Tactically, there’s a lot I like about this. By now, we more or less know the style Merriman wants, but when you tweak the pieces — and this is the first off-season he’s had time to fully do that himself — you can start to see where different things can be emphasized within that general identity.
If he gets it right, I think Pacific can easily go to another final, maybe even to win it. But there are also gaps, particularly on that right side of attack and particularly if Aparicio misses any length of time. The team’s record without Aparicio last year was 2-4-5, which would put them down with Wanderers — and, worse, Vancouver FC — over a full season.
They’re unbeaten in pre-season, so that bodes well. They’re averaging about three goals a game, too.
Like Wanderers, they’ve mostly played lower-league opponents like Univ. of Washington and UVic. But they beat Valour 2 – 0 and got a win from Whitecaps 2, which will feel good.
The real meaning will come on opening weekend when they play Vancouver FC.
I think they care, no?
There’s real opportunity here for Pacific, too, and not just because having a local rival makes a nice change from being all the way out on the very tip of CanPL.
Last year was a step back after a title win, no doubt about it. The way they went out to Ottawa, seeing their approach jammed, might have been a wake-up call. There’s enough of the roster back that you can just see the familiar outline, but there is change, too. Change is healthy.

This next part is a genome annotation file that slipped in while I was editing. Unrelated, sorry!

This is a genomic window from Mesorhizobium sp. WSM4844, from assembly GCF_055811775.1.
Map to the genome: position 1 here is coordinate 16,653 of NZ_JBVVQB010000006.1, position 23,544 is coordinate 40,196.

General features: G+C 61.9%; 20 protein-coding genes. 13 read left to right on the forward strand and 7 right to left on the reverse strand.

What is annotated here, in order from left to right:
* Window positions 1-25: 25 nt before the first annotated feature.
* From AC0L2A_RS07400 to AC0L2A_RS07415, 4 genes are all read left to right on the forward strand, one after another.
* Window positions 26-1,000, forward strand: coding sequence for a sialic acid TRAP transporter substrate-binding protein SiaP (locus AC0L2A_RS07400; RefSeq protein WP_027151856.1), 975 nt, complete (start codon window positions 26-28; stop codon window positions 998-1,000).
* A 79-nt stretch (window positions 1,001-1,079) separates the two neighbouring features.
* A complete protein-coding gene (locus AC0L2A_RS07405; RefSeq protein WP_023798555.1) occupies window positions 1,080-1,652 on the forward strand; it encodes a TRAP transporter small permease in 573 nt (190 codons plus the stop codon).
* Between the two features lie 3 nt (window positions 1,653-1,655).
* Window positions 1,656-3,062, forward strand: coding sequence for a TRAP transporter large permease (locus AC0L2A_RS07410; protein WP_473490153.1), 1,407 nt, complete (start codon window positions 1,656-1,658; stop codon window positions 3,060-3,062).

My feeling with these projections is that teams could, as they always do, move around a fair bit, but I’m quite comfortable with my playoff picks. Pacific will be in there. What will be really interesting is whether they can get into that Major Semi-final, the #1/#2 game. And whether they can host it, because if they can, they’re in the final. I think Pacific can beat Forge at home, and if you win that game, you host the big one. But all that requires finishing first.
This is why I like the new playoff format.
I don’t think Pacific have enough about them to finish first. There are holes in this roster that weren’t there last year, and while the identity may develop over the course of the season, I think there may be some need to strengthen, too. If they sell Dada-Luke, they’ll need to, but they may also have the resources to.
If this collection of talent works, it’s a testament to what both BC clubs can be, collecting players who are looking for a place to play and building a team out of the patchwork. If it doesn’t, I suspect a full-on youth movement is coming for Pacific.